Mix Up Your Credit
If you already have a good credit score and want to improve it even more, look into mixing up the types of credit to your name.
Maybe you could take out a loan for your next car or become a homeowner with a mortgage rather than a renter.
What you don’t want to do is start applying for new types of credit if you don’t need them; this can work against you (and your good credit score), even if you’re trying to do the opposite.
Don’t Be Afraid to Check
It’s a myth that checking your credit score lowers it. In the world of credit, there are two types of inquiries: hard and soft.
- A hard credit inquiry happens when a bank or other lender runs your credit to see whether they should lend to you. This can hurt your credit score, especially if you receive a lot of hard inquiries in a short amount of time.
- A soft credit inquiry happens when you check your own credit report. This is not detrimental to your credit score.
Many financial institutions and credit card issuers offer free credit checks to customers. Or you can try a credit monitoring service, like Credit Karma, to keep tabs on your credit score.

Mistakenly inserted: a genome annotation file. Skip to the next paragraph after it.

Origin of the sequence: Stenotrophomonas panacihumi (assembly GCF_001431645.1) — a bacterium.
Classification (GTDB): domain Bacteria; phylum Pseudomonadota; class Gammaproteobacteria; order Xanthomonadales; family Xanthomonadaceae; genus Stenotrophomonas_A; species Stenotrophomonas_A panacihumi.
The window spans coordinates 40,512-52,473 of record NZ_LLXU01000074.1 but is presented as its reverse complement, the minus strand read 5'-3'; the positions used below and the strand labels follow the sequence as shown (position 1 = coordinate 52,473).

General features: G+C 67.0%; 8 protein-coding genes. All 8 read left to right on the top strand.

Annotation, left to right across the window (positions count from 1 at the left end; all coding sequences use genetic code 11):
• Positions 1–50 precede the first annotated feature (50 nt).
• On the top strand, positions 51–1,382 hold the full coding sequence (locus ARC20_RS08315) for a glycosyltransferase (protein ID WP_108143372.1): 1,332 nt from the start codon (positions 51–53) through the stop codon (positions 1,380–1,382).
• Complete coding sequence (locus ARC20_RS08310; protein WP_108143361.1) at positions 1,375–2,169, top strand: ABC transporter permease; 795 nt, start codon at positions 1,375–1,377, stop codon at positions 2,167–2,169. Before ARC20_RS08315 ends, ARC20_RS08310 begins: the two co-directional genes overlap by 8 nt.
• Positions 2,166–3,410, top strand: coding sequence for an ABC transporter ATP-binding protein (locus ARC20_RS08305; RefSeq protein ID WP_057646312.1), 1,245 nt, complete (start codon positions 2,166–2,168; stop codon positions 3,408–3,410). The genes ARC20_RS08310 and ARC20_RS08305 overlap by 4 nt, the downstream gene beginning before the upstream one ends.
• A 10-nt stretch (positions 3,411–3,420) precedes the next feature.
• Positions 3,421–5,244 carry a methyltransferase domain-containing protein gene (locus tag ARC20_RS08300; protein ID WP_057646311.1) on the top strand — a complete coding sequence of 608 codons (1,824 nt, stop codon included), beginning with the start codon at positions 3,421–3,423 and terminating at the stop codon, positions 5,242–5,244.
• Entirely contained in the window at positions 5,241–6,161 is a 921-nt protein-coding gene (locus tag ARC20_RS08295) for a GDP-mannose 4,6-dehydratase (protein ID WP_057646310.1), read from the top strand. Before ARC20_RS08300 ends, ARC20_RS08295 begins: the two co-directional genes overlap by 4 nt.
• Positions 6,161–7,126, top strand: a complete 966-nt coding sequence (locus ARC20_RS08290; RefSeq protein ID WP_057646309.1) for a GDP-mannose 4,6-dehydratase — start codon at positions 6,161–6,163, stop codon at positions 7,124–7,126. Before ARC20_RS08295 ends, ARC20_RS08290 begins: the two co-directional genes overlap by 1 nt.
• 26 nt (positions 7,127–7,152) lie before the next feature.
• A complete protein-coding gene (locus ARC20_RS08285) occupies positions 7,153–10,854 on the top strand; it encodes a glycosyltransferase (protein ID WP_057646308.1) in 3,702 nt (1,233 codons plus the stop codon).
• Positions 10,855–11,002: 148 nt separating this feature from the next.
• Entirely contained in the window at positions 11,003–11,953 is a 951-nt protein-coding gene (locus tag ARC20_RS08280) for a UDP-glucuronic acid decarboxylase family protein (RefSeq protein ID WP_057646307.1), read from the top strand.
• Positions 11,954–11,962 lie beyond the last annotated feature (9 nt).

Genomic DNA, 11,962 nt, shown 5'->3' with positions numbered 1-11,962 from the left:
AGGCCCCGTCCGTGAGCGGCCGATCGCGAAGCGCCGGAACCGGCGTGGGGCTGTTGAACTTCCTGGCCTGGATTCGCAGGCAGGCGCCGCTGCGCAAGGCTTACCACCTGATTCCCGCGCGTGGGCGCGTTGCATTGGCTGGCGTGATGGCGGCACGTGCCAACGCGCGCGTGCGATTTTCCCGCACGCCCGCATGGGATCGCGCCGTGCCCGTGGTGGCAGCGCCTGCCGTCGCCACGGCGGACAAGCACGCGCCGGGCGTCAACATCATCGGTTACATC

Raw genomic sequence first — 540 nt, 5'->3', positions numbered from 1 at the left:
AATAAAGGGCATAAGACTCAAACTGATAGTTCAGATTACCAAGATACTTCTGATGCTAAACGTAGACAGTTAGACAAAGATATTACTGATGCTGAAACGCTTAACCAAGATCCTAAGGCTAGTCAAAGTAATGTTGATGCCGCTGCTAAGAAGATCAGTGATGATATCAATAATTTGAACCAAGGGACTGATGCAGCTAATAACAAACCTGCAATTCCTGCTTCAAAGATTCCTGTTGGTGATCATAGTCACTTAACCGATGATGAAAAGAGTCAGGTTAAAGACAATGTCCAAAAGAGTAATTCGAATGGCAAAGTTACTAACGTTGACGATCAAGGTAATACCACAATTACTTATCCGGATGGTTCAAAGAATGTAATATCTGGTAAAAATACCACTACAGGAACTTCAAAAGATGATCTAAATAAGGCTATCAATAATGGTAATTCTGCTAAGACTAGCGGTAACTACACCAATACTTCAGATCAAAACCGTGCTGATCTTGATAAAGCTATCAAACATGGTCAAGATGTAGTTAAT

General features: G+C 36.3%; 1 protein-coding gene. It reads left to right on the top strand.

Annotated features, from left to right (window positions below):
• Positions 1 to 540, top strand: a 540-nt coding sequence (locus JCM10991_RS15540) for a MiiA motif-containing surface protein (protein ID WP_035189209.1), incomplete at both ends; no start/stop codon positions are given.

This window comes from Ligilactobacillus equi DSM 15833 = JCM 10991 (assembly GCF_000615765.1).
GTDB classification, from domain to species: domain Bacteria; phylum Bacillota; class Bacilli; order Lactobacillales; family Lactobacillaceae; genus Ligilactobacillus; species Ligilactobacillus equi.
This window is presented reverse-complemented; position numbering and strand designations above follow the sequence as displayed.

You can also get a free credit report from each of the three bureaus once every 12 months at AnnualCreditReport.com.
Your credit score is important if you want to borrow money without incurring high fees or interest rates. Learning about what factors determine your score helps you know how to improve it, which will open the door to better terms and rates in the future.
More Credit Score Resources
Catherine Hiles lives in Ohio with her husband and their two children. By day, she manages a team of writers and graphic designers, and she catches up on her own writing in her spare time.
Rachel Christian is a Certified Educator in Personal Finance and a senior writer for The Penny Hoarder.